The Bhagavad-Gita lays out the renunciation of material desires as a means of attaining divine, spiritual bliss. Lord Krishna tells the warrior Arjuna: “The man of eternal renunciation / is one who neither hates nor desires; / beyond dualities, / he is easily freed from bondage.”8 In his own eternal renunciation, Zima is freeing himself from the spiritual bondage of his technological upgrades. Renunciation in The Bhagavad-Gita refers to renunciation in action, not the renunciation of action. In the conclusion of the epic dialogue, Krishna tells Arjuna: “Action in sacrifice, charity, / and penance is to be performed, / not relinquished—for wise men, / they are acts of sanctity.”9 Similarly, Zima is not simply deactivating himself and abandoning the world entirely to live an ascetic lifestyle. He remains cleaning the Zima Blue colored pool tiles without worldly desires, tirelessly contributing in his own way.
The overarching message of the narrative is not to renounce advancements in technology entirely; as Ong writes, “to approach [previous forms of consciousness] positively is not to advocate it as a permanent state for any culture.”10 Zima is choosing renunciation even after reaching a god-like level of capabilities and quite literally reaching the cosmos. This choice subverts an Neo-Darwinian lens on the evolution of a technologically-imbued consciousness. Zima offers a path for mankind that is not simply turning outwards to chase the cosmos and become gods, but turning inwards to conquer material desires and consciousness. This is embodied when Zima comments on his original form of consciousness as a robotic pool cleaner: “It was all I knew, all I needed to know.”11 This framework as it pertains to our modern relationship with technology is as relevant as it has ever been. Just as technology becomes increasingly advanced, the problems that present themselves to us both materially and spiritually become increasingly complex. In a digital world where technology is designed to capture and commodify our attention, and where we are measured by our productivity, how do we navigate this relationship holistically?
Zima’s last words before ceremoniously deactivating his higher brain function is that he is “leaving just enough to appreciate [his] surroundings.”12 Perhaps a solution to the technological colonization of our consciousness, on an individual and collective level, is a sense of mindfulness and selective interest.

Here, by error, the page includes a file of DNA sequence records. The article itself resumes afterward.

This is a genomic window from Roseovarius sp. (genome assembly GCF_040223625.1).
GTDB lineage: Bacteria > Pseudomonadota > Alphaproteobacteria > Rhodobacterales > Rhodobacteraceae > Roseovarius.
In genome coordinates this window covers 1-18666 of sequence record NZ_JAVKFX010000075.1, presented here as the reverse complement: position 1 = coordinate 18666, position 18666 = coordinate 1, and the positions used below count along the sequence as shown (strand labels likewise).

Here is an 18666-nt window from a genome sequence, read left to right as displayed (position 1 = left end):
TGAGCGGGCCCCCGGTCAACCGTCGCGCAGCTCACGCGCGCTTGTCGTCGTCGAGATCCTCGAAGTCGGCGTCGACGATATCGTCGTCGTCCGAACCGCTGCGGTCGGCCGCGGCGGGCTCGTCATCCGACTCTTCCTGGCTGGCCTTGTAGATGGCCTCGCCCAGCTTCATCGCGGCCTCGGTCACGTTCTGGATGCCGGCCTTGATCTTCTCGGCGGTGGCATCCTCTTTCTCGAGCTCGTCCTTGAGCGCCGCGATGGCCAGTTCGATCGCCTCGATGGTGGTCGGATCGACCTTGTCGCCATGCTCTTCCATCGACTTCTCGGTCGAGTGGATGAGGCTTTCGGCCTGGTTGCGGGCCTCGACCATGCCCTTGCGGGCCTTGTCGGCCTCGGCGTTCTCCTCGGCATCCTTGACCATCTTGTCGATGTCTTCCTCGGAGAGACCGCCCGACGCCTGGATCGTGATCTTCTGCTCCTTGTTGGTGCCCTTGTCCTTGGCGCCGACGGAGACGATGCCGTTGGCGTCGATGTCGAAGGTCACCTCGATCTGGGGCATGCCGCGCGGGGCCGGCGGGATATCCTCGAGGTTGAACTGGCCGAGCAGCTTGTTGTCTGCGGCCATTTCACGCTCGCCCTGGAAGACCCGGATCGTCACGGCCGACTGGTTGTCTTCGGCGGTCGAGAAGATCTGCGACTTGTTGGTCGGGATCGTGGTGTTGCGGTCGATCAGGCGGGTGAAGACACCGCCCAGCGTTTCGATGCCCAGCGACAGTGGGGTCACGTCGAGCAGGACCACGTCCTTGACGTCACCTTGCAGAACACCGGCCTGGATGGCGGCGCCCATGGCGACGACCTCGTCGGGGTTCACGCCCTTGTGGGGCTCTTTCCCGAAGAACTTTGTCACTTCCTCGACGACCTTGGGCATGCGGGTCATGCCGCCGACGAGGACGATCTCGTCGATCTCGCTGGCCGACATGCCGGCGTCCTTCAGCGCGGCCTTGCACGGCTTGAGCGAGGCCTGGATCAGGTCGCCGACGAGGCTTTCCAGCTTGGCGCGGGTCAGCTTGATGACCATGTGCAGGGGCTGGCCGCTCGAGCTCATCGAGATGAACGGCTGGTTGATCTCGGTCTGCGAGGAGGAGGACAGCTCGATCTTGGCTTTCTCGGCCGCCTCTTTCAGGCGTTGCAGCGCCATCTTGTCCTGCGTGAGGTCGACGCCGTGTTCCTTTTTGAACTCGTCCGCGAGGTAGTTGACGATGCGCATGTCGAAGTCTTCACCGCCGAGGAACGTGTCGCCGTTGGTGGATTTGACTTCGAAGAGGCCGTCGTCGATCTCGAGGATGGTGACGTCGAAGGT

How to Do Nothing by Jenny Odell offers some guidance and insight as to how to implement this into one’s own consciousness. Odell eloquently lays out the idea of “doing nothing” as a form of mindfulness, selectively engaging with technology and modern conceptions of productivity on one’s own terms. Like the Gita, Odell is not advocating for a complete renunciation of action (engagement with technology), but a renunciation in action. She writes that “half of ‘doing nothing’ is about disengaging from the attention economy; the other half is about reengaging with something else.”13
Just as Zima deprogrammed himself from his higher intelligence functions, Odell refers to “doing nothing… both as a kind of deprogramming device and as sustenance for those feeling too disassembled to act meaningfully.”14 Zima’s art embodies but also satirizes the technologized mind, where “our idea of progress is so bound up with the idea of putting something new in the world.”15 This brings up the question of productivity within a modern capitalist society. As Odell puts it, moments of happiness are “not steps on a ladder” as a capitalist society has deemed it to be. 16As Zima progresses up these metaphorical steps of capitalist productivity, he reaches the very pinnacle of achievement yet receives no real sense of fulfillment in return.
The fact that Zima was able to achieve fulfillment and connection to his purpose is tied to the idea of austerity in The Bhagavad-Gita, where willingly accepting some form of difficulty yields spiritual advancement. Selective attention is posed by Odell as a way to navigate the “attention economy” that we live in, but it similarly requires a degree of restraint and difficulty. As the Lord Krishna says, “A man burdened by his body / cannot completely relinquish actions.”17 Zima gives up his body in order to relinquish attachment to the material world, functioning as a metaphor for the active selective attention and mindfulness Odell advocates for. Instead of pursuing and enjoying the fruits of his labor, Zima chooses a path of infinite struggle and servitude but also spiritual equilibrium.
“Zima Blue” offers an introspective spiritual guide for individuals to navigate a world of ever-evolving technology, as well as a unique framework with which to view artificial intelligence. In a digital age where concepts of productivity, technology, and identity are irrevocably tied together, Zima’s story offers a solution that ties together spirituality and technology. The narrative seamlessly blurs these two aspects of a modern digital mind, prompting the viewer to question what it means to be human in the face of a rapidly technologized consciousness. Although Zima is an artificially sentient being, his story projects the timeless spiritual struggles of human purpose, divine servitude, and sacrifice onto the technological and cultural developments in the present and near future.
After a close look at “Zima Blue,” I think I will try ‘going for a swim’ myself.
- McLuhan, Marshall. Understanding Media: The Extensions of Man. London: Routledge, 2010, 19.
- Valley, Robert, dir. 2019. Love, Death & Robots. Season 1, episode 4, “Zima Blue.” Aired March 15, 2019, on Netflix, 06:35.
- Ong, Walter J. Orality and Literacy. Hoboken: Taylor and Francis, 2013, 14.
- Ong, 14.
- Ong, 176.
- McLuhan, 19.
- “Zima Blue,” 08:34.
- Miller, Barbara Stoler. The Bhagavad Gita. Norwalk, CT: Easton Press, 1996, 76.
- Miller, 185.
- Ong, 171.
- “Zima Blue,” 07:09.
- “Zima Blue,” 08:21.
- Jenny Odell, How to Do Nothing: Resisting the Attention Economy (Melville, 2019), 18.
- Odell, 22.
- Odell, 275.
- Odell, 20.
- Miller, 186.